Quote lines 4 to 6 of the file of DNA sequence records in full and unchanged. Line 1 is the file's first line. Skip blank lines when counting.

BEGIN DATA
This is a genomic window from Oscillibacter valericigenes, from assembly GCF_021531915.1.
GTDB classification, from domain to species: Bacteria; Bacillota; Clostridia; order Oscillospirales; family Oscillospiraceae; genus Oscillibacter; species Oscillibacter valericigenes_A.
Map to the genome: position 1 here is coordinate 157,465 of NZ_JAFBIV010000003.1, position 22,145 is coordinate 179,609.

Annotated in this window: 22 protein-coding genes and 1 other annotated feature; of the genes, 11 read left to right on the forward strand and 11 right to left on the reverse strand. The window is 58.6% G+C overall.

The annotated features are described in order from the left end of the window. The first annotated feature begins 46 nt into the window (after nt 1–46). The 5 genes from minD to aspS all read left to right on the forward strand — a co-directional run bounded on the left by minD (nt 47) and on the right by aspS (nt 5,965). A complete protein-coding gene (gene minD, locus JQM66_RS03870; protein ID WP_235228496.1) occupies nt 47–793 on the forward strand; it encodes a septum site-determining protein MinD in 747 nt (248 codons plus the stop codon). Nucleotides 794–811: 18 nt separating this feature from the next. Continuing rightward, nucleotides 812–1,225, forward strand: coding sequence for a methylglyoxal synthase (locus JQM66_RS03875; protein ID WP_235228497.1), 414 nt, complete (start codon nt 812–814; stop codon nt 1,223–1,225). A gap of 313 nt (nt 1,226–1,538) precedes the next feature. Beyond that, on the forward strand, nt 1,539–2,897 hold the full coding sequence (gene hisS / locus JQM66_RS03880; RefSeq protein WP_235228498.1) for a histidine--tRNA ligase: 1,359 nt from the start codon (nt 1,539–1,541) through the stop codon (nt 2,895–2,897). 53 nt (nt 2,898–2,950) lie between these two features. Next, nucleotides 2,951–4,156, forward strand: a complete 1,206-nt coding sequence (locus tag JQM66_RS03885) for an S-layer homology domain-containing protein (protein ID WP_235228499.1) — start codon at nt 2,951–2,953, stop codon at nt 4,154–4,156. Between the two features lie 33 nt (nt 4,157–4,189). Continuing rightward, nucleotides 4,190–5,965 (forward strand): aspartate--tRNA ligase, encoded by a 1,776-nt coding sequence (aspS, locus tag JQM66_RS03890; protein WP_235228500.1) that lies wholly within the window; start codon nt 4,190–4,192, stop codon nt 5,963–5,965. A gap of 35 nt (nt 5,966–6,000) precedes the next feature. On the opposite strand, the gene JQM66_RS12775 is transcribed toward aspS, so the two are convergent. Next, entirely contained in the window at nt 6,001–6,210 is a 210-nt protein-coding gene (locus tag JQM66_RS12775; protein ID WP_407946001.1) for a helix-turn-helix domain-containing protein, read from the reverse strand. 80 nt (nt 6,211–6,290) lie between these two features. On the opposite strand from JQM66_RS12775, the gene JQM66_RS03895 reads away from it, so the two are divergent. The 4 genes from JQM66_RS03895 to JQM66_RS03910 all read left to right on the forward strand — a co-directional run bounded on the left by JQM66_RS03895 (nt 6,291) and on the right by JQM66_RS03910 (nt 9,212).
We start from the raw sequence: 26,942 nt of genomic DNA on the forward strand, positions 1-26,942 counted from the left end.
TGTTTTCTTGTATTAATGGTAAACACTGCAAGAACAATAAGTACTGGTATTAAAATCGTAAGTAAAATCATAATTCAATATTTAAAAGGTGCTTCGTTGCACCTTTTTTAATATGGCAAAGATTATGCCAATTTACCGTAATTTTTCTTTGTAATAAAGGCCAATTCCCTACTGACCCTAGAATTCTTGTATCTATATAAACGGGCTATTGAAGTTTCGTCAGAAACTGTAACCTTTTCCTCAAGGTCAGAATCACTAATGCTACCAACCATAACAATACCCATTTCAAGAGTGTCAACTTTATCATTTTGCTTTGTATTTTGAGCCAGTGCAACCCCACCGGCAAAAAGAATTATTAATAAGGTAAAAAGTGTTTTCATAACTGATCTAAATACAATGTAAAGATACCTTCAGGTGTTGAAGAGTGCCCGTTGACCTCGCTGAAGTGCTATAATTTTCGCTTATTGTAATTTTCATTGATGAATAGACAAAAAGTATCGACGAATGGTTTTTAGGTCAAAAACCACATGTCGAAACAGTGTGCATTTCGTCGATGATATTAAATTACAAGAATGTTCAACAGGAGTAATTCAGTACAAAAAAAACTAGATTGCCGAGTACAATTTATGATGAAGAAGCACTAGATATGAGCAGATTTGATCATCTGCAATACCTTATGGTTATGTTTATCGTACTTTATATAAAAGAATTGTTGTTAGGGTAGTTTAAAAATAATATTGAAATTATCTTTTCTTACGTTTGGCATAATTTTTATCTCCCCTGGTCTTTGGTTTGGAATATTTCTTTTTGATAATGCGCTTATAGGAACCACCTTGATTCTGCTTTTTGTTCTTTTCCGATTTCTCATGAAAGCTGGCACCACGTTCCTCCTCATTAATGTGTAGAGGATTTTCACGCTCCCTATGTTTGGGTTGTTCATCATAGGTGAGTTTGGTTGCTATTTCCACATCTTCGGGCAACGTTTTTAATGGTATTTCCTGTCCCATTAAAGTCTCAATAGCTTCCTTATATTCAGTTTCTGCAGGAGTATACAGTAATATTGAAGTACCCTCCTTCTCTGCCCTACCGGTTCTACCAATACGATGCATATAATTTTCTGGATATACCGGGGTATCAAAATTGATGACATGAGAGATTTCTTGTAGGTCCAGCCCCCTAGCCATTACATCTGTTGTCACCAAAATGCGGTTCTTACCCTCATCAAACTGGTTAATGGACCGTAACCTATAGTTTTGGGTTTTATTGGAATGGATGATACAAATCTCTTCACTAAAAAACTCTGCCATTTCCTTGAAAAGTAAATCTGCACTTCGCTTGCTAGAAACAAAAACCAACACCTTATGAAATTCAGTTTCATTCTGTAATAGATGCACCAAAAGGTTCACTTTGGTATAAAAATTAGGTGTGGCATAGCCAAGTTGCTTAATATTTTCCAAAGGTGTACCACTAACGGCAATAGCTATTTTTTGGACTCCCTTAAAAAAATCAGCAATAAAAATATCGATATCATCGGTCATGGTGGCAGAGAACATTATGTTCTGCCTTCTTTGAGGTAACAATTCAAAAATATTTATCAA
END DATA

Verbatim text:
Annotated in this window: 22 protein-coding genes and 1 other annotated feature; of the genes, 11 read left to right on the forward strand and 11 right to left on the reverse strand. The window is 58.6% G+C overall.

The annotated features are described in order from the left end of the window. The first annotated feature begins 46 nt into the window (after nt 1–46). The 5 genes from minD to aspS all read left to right on the forward strand — a co-directional run bounded on the left by minD (nt 47) and on the right by aspS (nt 5,965). A complete protein-coding gene (gene minD, locus JQM66_RS03870; protein ID WP_235228496.1) occupies nt 47–793 on the forward strand; it encodes a septum site-determining protein MinD in 747 nt (248 codons plus the stop codon). Nucleotides 794–811: 18 nt separating this feature from the next. Continuing rightward, nucleotides 812–1,225, forward strand: coding sequence for a methylglyoxal synthase (locus JQM66_RS03875; protein ID WP_235228497.1), 414 nt, complete (start codon nt 812–814; stop codon nt 1,223–1,225). A gap of 313 nt (nt 1,226–1,538) precedes the next feature. Beyond that, on the forward strand, nt 1,539–2,897 hold the full coding sequence (gene hisS / locus JQM66_RS03880; RefSeq protein WP_235228498.1) for a histidine--tRNA ligase: 1,359 nt from the start codon (nt 1,539–1,541) through the stop codon (nt 2,895–2,897). 53 nt (nt 2,898–2,950) lie between these two features. Next, nucleotides 2,951–4,156, forward strand: a complete 1,206-nt coding sequence (locus tag JQM66_RS03885) for an S-layer homology domain-containing protein (protein ID WP_235228499.1) — start codon at nt 2,951–2,953, stop codon at nt 4,154–4,156. Between the two features lie 33 nt (nt 4,157–4,189). Continuing rightward, nucleotides 4,190–5,965 (forward strand): aspartate--tRNA ligase, encoded by a 1,776-nt coding sequence (aspS, locus tag JQM66_RS03890; protein WP_235228500.1) that lies wholly within the window; start codon nt 4,190–4,192, stop codon nt 5,963–5,965. A gap of 35 nt (nt 5,966–6,000) precedes the next feature. On the opposite strand, the gene JQM66_RS12775 is transcribed toward aspS, so the two are convergent. Next, entirely contained in the window at nt 6,001–6,210 is a 210-nt protein-coding gene (locus tag JQM66_RS12775; protein ID WP_407946001.1) for a helix-turn-helix domain-containing protein, read from the reverse strand. 80 nt (nt 6,211–6,290) lie between these two features. On the opposite strand from JQM66_RS12775, the gene JQM66_RS03895 reads away from it, so the two are divergent. The 4 genes from JQM66_RS03895 to JQM66_RS03910 all read left to right on the forward strand — a co-directional run bounded on the left by JQM66_RS03895 (nt 6,291) and on the right by JQM66_RS03910 (nt 9,212).
We start from the raw sequence: 26,942 nt of genomic DNA on the forward strand, positions 1-26,942 counted from the left end.